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Scraping By: Income and Program Participation After the Loss of Extended Unemployment Benefits

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  • Rothstein, Jesse
  • Valletta, Robert G.

Abstract

Despite unprecedented extensions of available unemployment insurance (UI) benefits during the “Great Recession†of 2007-09 and its aftermath, large numbers of recipients exhausted their maximum available UI benefits prior to finding new jobs. Using SIPP panel data and an eventstudy regression framework, we examine the household income patterns of individuals whose jobless spells outlast their UI benefits, comparing the periods following the 2001 and 2007-09 recessions. Job loss reduces household income roughly by half on average, and for UI recipients benefits replace just under half of this loss. Accordingly, when benefits end the household loses UI income equal to roughly one-quarter of total pre-separation household income (and about one-third of pre-exhaustion household income). Only a small portion of this loss is offset by increased income from food stamps and other safety net programs. The share of families with income below the poverty line nearly doubles. These patterns were generally similar following the 2001 and 2007-09 recessions and do not vary dramatically by household age or income prior to job loss.

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Bibliographic Info

Paper provided by Institute of Industrial Relations, UC Berkeley in its series Institute for Research on Labor and Employment, Working Paper Series with number qt74x2f4jh.

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Date of creation: 01 Feb 2014
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Handle: RePEc:cdl:indrel:qt74x2f4jh

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Keywords: Social and Behavioral Sciences;

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References

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  1. Inderbitzin, Lukas & Staubli, Stefan & Zweimüller, Josef, 2013. "Extended Unemployment Benefits and Early Retirement: Program Complementarity and Program Substitution," IZA Discussion Papers 7330, Institute for the Study of Labor (IZA).
  2. Andreas I. Mueller & Jesse Rothstein & Till M. von Wachter, 2013. "Unemployment Insurance and Disability Insurance in the Great Recession," NBER Working Papers 19672, National Bureau of Economic Research, Inc.
  3. David Autor & Nicole Maestas & Kathleen Mullen & Alexander Strand, 2011. "Does Delay Cause Decay? The Effect of Administrative Decision Time on the Labor Force Participation and Earnings of Disability Applicants," Working Papers wp258, University of Michigan, Michigan Retirement Research Center.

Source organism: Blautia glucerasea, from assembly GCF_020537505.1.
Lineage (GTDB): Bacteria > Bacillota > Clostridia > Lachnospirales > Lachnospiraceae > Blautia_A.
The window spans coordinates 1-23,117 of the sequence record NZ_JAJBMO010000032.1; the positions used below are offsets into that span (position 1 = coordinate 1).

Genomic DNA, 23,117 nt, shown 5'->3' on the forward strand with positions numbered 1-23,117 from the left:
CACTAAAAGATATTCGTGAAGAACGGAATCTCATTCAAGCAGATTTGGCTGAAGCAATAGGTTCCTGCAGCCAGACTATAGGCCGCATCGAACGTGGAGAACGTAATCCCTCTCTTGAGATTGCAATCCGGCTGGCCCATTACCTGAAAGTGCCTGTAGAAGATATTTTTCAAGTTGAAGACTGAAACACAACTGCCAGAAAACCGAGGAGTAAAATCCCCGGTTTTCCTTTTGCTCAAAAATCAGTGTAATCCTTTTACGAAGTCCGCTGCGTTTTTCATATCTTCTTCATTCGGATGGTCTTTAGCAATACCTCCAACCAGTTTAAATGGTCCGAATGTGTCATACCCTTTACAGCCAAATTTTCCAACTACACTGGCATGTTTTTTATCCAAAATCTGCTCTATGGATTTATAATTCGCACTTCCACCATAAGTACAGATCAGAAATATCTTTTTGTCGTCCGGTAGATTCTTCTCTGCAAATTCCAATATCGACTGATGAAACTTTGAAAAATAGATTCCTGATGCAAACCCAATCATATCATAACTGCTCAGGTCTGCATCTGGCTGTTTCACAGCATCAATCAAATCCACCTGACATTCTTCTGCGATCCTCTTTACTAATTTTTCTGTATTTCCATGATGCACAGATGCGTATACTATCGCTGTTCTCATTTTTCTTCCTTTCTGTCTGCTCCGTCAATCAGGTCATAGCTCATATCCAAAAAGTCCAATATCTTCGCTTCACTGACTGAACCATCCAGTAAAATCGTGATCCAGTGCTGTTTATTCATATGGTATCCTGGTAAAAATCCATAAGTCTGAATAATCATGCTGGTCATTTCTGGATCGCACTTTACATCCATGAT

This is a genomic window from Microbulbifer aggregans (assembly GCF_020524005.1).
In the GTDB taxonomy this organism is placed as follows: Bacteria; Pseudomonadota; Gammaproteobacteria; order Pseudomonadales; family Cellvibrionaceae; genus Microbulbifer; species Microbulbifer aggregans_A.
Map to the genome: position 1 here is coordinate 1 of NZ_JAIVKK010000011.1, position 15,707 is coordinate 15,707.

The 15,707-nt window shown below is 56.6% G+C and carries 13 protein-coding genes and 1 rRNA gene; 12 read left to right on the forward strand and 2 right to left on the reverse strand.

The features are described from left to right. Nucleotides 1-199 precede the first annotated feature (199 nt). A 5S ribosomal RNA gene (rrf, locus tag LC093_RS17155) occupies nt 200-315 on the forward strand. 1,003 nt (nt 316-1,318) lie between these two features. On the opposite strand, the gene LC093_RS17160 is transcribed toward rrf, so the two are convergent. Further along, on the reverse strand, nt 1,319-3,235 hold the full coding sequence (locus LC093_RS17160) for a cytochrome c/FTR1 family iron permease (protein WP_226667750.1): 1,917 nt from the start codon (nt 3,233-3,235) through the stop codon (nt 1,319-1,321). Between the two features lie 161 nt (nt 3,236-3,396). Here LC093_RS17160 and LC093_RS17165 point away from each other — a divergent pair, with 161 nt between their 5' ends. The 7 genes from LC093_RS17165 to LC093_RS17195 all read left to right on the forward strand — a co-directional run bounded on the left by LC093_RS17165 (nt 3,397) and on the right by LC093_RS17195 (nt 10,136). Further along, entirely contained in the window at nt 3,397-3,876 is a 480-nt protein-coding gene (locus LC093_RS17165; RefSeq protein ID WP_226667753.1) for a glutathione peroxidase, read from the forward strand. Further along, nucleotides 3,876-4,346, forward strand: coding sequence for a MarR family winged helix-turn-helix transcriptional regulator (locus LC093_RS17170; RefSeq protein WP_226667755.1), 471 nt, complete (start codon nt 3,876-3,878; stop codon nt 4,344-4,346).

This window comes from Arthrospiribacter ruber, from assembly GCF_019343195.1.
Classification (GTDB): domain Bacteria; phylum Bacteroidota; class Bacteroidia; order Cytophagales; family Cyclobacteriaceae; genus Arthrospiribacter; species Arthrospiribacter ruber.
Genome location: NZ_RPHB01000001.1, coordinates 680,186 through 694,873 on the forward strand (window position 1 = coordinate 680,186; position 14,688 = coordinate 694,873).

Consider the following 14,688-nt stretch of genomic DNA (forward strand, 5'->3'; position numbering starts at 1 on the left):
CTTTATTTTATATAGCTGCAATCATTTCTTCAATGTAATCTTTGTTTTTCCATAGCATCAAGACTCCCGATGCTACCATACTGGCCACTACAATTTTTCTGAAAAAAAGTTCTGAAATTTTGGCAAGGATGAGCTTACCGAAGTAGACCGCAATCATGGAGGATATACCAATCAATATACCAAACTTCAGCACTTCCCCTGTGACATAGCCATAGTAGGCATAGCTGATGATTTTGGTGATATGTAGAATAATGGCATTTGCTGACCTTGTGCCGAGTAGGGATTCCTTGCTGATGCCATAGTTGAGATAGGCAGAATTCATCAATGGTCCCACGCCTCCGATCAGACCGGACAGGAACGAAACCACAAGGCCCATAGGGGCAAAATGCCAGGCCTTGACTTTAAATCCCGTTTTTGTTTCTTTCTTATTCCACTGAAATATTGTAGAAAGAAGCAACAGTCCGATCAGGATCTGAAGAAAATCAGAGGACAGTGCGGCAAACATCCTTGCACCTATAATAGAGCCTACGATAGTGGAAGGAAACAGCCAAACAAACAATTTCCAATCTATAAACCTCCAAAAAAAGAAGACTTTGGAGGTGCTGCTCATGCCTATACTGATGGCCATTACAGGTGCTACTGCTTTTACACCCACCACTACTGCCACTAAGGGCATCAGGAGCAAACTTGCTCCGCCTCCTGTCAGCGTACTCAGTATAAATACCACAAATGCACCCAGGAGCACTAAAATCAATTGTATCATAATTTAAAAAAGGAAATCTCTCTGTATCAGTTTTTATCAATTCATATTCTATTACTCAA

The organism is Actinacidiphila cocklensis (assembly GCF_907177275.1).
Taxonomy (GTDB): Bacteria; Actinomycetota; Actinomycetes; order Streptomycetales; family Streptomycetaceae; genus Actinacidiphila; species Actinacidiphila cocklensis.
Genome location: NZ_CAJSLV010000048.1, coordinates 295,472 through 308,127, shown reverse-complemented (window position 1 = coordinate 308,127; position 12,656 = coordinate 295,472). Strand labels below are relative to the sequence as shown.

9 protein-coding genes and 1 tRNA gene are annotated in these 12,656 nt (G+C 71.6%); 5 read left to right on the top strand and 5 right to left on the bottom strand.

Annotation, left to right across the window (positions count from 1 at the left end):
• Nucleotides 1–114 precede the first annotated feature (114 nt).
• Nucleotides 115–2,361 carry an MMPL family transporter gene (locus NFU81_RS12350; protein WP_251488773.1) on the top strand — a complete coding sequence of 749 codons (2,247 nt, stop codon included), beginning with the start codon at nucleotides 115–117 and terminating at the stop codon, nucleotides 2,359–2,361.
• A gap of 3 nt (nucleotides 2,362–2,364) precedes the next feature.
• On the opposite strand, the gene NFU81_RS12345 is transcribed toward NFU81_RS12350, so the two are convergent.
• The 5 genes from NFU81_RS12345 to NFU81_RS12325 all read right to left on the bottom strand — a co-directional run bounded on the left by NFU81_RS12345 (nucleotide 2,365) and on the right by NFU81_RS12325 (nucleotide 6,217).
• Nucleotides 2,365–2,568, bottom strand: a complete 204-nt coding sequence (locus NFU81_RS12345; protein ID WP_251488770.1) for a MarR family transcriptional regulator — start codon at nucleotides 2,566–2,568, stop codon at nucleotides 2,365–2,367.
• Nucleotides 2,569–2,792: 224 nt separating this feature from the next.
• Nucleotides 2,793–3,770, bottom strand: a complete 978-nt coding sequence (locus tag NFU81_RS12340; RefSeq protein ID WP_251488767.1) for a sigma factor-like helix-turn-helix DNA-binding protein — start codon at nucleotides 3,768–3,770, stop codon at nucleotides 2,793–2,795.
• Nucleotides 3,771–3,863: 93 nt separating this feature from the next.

4. Cullen, Julie Berry & Gruber, Jonathan, 2000. "Does Unemployment Insurance Crowd Out Spousal Labor Supply?," Journal of Labor Economics, University of Chicago Press, vol. 18(3), pages 546-72, July.
  5. Camille Landais & Pascal Michaillat & Emmanuel Saez, 2010. "Optimal unemployment insurance over the business cycle," LSE Research Online Documents on Economics 35596, London School of Economics and Political Science, LSE Library.
  6. Raj Chetty, 2008. "Moral Hazard versus Liquidity and Optimal Unemployment Insurance," Journal of Political Economy, University of Chicago Press, vol. 116(2), pages 173-234, 04.
  7. John C. Ham & Xianghong Li & Lara Shore-Sheppard, 2009. "Seam Bias, Multiple-State, Multiple-Spell Duration Models and the Employment Dynamics of Disadvantaged Women," NBER Working Papers 15151, National Bureau of Economic Research, Inc.
  8. Card, David & Levine, Phillip B., 2000. "Extended benefits and the duration of UI spells: evidence from the New Jersey extended benefit program," Journal of Public Economics, Elsevier, vol. 78(1-2), pages 107-138, October.
  9. Gruber, Jonathan, 1997. "The Consumption Smoothing Benefits of Unemployment Insurance," American Economic Review, American Economic Association, vol. 87(1), pages 192-205, March.
  10. Rothstein, Jesse, 2011. "Unemployment Insurance and Job Search in the Great Recession," Institute for Research on Labor and Employment, Working Paper Series qt5611t356, Institute of Industrial Relations, UC Berkeley.
  11. Lawrence F. Katz & Bruce D. Meyer, 1988. "The Impact of the Potential Duration of Unemployment Benefits on the Duration of Unemployment," NBER Working Papers 2741, National Bureau of Economic Research, Inc.
  12. David Card & Raj Chetty & Andrea Weber, 2007. "The Spike at Benefit Exhaustion: Leaving the Unemployment System or Starting a New Job?," NBER Working Papers 12893, National Bureau of Economic Research, Inc.
  13. Peter Ganong & Jeffrey B. Liebman, 2013. "The Decline, Rebound, and Further Rise in SNAP Enrollment: Disentangling Business Cycle Fluctuations and Policy Changes," NBER Working Papers 19363, National Bureau of Economic Research, Inc.
  14. Stephan Lindner & Austin Nichols, 2012. "The Impact of Temporary Assistance Programs on Disability Rolls and Re-Employment," Working Papers, Center for Retirement Research at Boston College wp2012-2, Center for Retirement Research, revised Jan 2012.
  15. Kory Kroft & Matthew J. Notowidigdo, 2011. "Should Unemployment Insurance Vary With the Unemployment Rate? Theory and Evidence," NBER Working Papers 17173, National Bureau of Economic Research, Inc.
  16. Congressional Budget Office, 2012. "Unemployment Insurance in the Wake of the Recent Recession," Reports 43734, Congressional Budget Office.
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Cited by:
  1. Valletta, Robert G., 2014. "Recent extensions of U.S. unemployment benefits: search responses in alternative labor market states," Working Paper Series 2014-13, Federal Reserve Bank of San Francisco.

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